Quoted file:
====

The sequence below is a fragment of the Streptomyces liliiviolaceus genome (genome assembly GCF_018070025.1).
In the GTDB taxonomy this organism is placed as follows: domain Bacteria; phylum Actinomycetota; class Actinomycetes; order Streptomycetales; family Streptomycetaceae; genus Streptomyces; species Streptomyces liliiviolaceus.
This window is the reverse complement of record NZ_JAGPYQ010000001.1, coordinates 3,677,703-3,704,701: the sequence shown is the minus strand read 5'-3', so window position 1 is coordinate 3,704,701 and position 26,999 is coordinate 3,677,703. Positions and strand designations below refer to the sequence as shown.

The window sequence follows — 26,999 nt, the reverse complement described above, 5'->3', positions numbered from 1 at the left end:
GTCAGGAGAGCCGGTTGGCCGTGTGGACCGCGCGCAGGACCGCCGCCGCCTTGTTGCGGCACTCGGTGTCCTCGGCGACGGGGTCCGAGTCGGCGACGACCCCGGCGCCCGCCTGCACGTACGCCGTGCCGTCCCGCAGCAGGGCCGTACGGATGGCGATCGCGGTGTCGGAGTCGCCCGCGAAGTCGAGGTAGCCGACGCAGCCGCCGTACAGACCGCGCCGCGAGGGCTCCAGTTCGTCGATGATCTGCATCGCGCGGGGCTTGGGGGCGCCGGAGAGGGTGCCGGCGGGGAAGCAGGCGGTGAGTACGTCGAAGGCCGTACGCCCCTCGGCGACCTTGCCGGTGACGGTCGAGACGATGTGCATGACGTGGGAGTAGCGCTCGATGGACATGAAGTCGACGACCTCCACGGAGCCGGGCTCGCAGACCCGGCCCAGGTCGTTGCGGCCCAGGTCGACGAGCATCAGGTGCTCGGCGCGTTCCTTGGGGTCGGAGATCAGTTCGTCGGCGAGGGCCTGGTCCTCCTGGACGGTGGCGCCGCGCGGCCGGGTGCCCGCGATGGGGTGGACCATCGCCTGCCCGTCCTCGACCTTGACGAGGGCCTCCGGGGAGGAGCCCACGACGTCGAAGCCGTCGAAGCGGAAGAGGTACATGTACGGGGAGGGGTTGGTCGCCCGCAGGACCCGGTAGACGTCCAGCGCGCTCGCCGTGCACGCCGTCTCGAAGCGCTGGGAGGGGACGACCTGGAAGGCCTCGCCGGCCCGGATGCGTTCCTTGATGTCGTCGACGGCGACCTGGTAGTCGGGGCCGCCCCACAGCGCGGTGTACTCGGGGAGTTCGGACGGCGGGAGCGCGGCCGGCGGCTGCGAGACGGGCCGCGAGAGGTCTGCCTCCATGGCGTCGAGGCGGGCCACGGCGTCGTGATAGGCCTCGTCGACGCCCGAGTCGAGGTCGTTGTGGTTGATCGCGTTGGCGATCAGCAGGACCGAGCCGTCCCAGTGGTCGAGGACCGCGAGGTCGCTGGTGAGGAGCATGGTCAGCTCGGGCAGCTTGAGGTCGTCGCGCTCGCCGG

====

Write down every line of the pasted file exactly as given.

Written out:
The sequence below is a fragment of the Streptomyces liliiviolaceus genome (genome assembly GCF_018070025.1).
In the GTDB taxonomy this organism is placed as follows: domain Bacteria; phylum Actinomycetota; class Actinomycetes; order Streptomycetales; family Streptomycetaceae; genus Streptomyces; species Streptomyces liliiviolaceus.
This window is the reverse complement of record NZ_JAGPYQ010000001.1, coordinates 3,677,703-3,704,701: the sequence shown is the minus strand read 5'-3', so window position 1 is coordinate 3,704,701 and position 26,999 is coordinate 3,677,703. Positions and strand designations below refer to the sequence as shown.

The window sequence follows — 26,999 nt, the reverse complement described above, 5'->3', positions numbered from 1 at the left end:
GTCAGGAGAGCCGGTTGGCCGTGTGGACCGCGCGCAGGACCGCCGCCGCCTTGTTGCGGCACTCGGTGTCCTCGGCGACGGGGTCCGAGTCGGCGACGACCCCGGCGCCCGCCTGCACGTACGCCGTGCCGTCCCGCAGCAGGGCCGTACGGATGGCGATCGCGGTGTCGGAGTCGCCCGCGAAGTCGAGGTAGCCGACGCAGCCGCCGTACAGACCGCGCCGCGAGGGCTCCAGTTCGTCGATGATCTGCATCGCGCGGGGCTTGGGGGCGCCGGAGAGGGTGCCGGCGGGGAAGCAGGCGGTGAGTACGTCGAAGGCCGTACGCCCCTCGGCGACCTTGCCGGTGACGGTCGAGACGATGTGCATGACGTGGGAGTAGCGCTCGATGGACATGAAGTCGACGACCTCCACGGAGCCGGGCTCGCAGACCCGGCCCAGGTCGTTGCGGCCCAGGTCGACGAGCATCAGGTGCTCGGCGCGTTCCTTGGGGTCGGAGATCAGTTCGTCGGCGAGGGCCTGGTCCTCCTGGACGGTGGCGCCGCGCGGCCGGGTGCCCGCGATGGGGTGGACCATCGCCTGCCCGTCCTCGACCTTGACGAGGGCCTCCGGGGAGGAGCCCACGACGTCGAAGCCGTCGAAGCGGAAGAGGTACATGTACGGGGAGGGGTTGGTCGCCCGCAGGACCCGGTAGACGTCCAGCGCGCTCGCCGTGCACGCCGTCTCGAAGCGCTGGGAGGGGACGACCTGGAAGGCCTCGCCGGCCCGGATGCGTTCCTTGATGTCGTCGACGGCGACCTGGTAGTCGGGGCCGCCCCACAGCGCGGTGTACTCGGGGAGTTCGGACGGCGGGAGCGCGGCCGGCGGCTGCGAGACGGGCCGCGAGAGGTCTGCCTCCATGGCGTCGAGGCGGGCCACGGCGTCGTGATAGGCCTCGTCGACGCCCGAGTCGAGGTCGTTGTGGTTGATCGCGTTGGCGATCAGCAGGACCGAGCCGTCCCAGTGGTCGAGGACCGCGAGGTCGCTGGTGAGGAGCATGGTCAGCTCGGGCAGCTTGAGGTCGTCGCGCTCGCCGG